[David Strom's Web Informant] June 10, 2013: My thoughts on the NSA leaks

David Strom david at strom.com
Mon Jun 10 10:52:16 EDT 2013

Web Informant, June 10, 2013: My thoughts on the NSA leaks

Like many of you, I have been reading and watching a lot about the
latest leaks about the NSA Prism program. It has been a fascinating
weekend. I want to share with you some of my own sources if you want
to learn more about what is going on, apart from the sensational news

Coincidentally, last week I finished reading Andy Greenberg's
excellent book, This Machine Kills Secrets. Greenberg is a reporter
for Forbes and the book covers the rise and fall of Wikileaks over the
past several years. Some of this information is also presented in
another excellent work, the documentary film "We Steal Secrets" by
Alex Gibney (you can watch it on Amazon). Both the book and the movie
bring up all sorts of ironies about the conduct of Manning, Assange,
and Lamo. The movie draws heavily on AIM chat logs.

Fortunately, we have this exceptional 12 minute video interview of
Edward Snowden, the NSA leaker. It is well worth your time to watch.
He raises some interesting points about his motivations and worldview.

More coincidence: Manning's trial started last week, and the daily
transcripts are available too.

I have a small personal connection: I first began corresponding with
Lamo many years ago, and then actually met him when he crashed on my
sofa in 2004. He is a curious character (you can read my thoughts
about him in one of my Web Informant columns linked to below in this
blog entry), and obviously conflicted about his decision to turn in
Manning. This topic and other things are captured in a recorded audio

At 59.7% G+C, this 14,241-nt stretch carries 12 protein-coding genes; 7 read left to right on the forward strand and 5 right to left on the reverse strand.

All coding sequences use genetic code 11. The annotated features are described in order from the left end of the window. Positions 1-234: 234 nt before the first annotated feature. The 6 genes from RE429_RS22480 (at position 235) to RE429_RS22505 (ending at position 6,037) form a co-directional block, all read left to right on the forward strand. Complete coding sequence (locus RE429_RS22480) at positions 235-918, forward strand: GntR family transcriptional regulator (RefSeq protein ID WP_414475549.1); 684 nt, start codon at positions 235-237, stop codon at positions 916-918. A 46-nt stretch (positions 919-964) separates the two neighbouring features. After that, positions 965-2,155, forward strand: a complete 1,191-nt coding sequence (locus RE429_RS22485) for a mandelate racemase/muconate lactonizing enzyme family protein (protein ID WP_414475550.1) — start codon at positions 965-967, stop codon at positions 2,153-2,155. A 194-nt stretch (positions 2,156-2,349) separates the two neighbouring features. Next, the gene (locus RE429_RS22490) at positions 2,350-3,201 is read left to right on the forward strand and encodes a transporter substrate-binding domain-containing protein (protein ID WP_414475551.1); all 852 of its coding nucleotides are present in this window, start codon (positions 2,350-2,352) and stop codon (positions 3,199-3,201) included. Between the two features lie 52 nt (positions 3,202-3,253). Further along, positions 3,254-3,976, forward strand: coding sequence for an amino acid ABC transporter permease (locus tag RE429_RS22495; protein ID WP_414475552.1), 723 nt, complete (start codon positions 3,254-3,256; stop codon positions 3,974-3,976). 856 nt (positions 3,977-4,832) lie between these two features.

interview I did with him two years ago for ReadWrite.

So what is really possible about this NSA program? Your first stop
should be a blog post by Alex Stamos, the CTO of Artemis Internet. He
has an interesting taxonomy of the various possibilities of what Prism
can't or can do, based on the various conflicting statements from
government and computer industry principals. It is well worth reading.

Robert Graham's excellent Errata Security blog has some interesting
comments also about the various claims and counter-claims. Many years
ago he wrote a piece of software that demonstrates how the government
can listen to Internet traffic. He says, "The PRISM program isn't all
that we fear, but more than we find tolerable."

He also suggests that we ask questions of the major computer software
vendors, such as "Have you changed what user information you log at
the request of law enforcement?" I would welcome that dialog and
clarification. In another post where he talks about the
responsibilities of the NSA, Graham states, "The IRS hires people with
high-school diplomas, the NSA hires Ph.D.s with military service." He
claims that the lowly NSA staffer is very scrupulous about their

To get an idea of what is possible, you should check out a story Wired
magazine ran last year about the NSA's new and as yet incomplete data
center south of Salt Lake City.

Finally, you should also follow what Bruce Schneier is posting. He is
always a thoughtful and insightful security analyst, and in this post
he writes about the need for whistleblowers to force our governments
to be open and to keep abuses under control. He also has a long list
of questions that he'd like to have answers to, and how much we really
don't know.

Is Prism one of those abuses of power? Maybe, and maybe we will never
find out really what it does.

You'll want to go to my blog post to get the links that are mentioned
in this essay.

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